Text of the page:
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I tried adding rfkill block bluetooth to /etc/rc.local. This did not work.

I tried adding both blacklist bluetooth and blacklist btusb to etc/modprobe.d/blacklist.conf. This did not work.

So I went to Synaptic to remove it altogether, but when I marked bluez for removal it said it was going to also remove gnome-shell as well! So naturally I didn't do that.

(Is it sane to run a potential security problem like bluetooth by default? And why is something like that so tightly integrated into Gnome shell?)

Can anyone tell me how to get rid of this annoying and unnecessary process?

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up vote 2 down vote accepted

Have you tried cd /etc/xdg/autostart && sudo sed --in-place 's/NoDisplay=true/NoDisplay=false/g' bluetooth-applet.desktop && sudo sed --in-place 's/NoDisplay=true/NoDisplay=false/g' bluetooth-applet-unity.desktop then going in to startup applications and unchecking the box? reference here.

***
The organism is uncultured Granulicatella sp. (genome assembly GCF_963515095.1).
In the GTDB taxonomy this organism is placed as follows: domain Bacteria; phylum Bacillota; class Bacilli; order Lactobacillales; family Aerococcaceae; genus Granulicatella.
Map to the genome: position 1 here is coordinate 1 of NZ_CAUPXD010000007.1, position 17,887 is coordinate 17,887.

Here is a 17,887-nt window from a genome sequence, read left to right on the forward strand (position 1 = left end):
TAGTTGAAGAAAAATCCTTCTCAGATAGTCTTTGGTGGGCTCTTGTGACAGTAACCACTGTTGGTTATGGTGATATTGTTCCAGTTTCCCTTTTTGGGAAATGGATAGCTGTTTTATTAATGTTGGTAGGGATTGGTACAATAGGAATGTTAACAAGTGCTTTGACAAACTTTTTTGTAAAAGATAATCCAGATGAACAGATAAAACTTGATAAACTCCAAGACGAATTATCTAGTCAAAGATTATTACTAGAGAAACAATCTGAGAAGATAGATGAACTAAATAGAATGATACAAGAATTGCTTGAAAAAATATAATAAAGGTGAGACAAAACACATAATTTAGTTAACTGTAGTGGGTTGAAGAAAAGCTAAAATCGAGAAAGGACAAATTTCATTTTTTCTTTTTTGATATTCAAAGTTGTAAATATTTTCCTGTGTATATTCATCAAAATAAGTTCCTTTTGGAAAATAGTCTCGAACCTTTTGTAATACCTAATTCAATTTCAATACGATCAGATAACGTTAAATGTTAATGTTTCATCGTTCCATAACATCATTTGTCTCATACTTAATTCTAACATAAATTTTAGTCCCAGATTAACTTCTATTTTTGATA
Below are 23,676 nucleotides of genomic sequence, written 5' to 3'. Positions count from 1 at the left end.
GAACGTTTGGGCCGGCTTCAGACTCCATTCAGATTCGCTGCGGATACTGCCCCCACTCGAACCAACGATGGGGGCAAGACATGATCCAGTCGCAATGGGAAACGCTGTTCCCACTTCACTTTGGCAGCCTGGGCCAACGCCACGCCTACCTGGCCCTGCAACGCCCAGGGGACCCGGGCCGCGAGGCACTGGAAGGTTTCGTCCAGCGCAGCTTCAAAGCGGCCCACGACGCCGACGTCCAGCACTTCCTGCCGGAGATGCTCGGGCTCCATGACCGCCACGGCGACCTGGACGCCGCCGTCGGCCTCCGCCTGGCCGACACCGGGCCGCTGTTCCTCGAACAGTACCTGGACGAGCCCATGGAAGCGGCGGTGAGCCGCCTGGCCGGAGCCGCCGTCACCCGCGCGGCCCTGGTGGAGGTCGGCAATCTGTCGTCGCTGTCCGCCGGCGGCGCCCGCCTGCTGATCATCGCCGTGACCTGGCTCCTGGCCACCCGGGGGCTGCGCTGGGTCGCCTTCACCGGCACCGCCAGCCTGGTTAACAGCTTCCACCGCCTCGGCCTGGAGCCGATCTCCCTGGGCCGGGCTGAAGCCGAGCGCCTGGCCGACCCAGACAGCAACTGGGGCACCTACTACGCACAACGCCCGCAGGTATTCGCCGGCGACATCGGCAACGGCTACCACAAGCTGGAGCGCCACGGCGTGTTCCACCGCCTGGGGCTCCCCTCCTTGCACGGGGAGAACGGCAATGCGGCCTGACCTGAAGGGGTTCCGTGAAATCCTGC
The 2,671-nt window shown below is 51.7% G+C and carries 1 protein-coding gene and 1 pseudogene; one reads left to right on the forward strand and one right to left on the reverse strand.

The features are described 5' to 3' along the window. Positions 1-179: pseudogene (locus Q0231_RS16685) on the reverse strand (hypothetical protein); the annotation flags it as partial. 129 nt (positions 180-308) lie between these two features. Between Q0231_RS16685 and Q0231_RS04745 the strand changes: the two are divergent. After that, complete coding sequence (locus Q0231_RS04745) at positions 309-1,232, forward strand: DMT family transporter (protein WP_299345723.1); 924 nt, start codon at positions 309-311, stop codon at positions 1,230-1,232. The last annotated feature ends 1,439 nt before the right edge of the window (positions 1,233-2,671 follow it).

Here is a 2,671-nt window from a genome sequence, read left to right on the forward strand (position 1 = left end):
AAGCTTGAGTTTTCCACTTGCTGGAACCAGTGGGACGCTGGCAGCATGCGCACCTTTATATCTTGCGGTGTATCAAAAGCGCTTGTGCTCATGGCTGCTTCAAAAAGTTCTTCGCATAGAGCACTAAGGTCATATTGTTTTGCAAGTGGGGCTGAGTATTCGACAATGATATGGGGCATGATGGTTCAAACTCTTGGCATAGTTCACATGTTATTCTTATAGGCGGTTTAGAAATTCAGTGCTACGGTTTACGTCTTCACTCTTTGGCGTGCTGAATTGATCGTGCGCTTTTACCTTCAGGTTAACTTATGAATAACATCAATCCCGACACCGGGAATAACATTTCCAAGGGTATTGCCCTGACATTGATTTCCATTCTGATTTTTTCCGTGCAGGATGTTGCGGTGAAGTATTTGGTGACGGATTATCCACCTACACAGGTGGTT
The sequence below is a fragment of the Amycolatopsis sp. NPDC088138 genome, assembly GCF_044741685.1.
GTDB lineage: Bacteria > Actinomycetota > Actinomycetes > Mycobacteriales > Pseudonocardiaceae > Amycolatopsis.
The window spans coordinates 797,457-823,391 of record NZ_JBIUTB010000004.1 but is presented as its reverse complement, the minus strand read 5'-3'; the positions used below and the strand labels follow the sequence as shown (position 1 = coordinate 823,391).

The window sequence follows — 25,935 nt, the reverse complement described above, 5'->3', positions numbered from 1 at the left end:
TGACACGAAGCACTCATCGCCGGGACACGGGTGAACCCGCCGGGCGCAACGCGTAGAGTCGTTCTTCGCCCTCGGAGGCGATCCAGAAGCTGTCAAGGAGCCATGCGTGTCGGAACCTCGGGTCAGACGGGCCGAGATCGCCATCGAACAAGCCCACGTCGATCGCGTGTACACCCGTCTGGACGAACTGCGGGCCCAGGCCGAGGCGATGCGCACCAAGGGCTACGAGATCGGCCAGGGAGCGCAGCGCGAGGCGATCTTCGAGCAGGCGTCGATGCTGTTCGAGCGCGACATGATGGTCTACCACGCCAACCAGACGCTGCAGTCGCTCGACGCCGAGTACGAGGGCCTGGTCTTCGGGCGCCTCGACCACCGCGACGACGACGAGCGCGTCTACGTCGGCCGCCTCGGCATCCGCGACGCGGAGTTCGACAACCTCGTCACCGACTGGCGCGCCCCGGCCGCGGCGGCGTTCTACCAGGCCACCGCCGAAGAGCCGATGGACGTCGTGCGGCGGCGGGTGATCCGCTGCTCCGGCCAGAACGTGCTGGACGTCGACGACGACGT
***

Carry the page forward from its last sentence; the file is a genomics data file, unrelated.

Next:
Adding the rfkill stuff, should cause any bluetooth devices to not associate. So your "security problem" is solved.

The applet Is just an indicator. The Network-Manager applet still starts if it's not managing any interfaces.

The steps above will let you turn off the applet though.

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Excellent advice! That worked, thank you. – dunderhead Apr 13 '12 at 11:33

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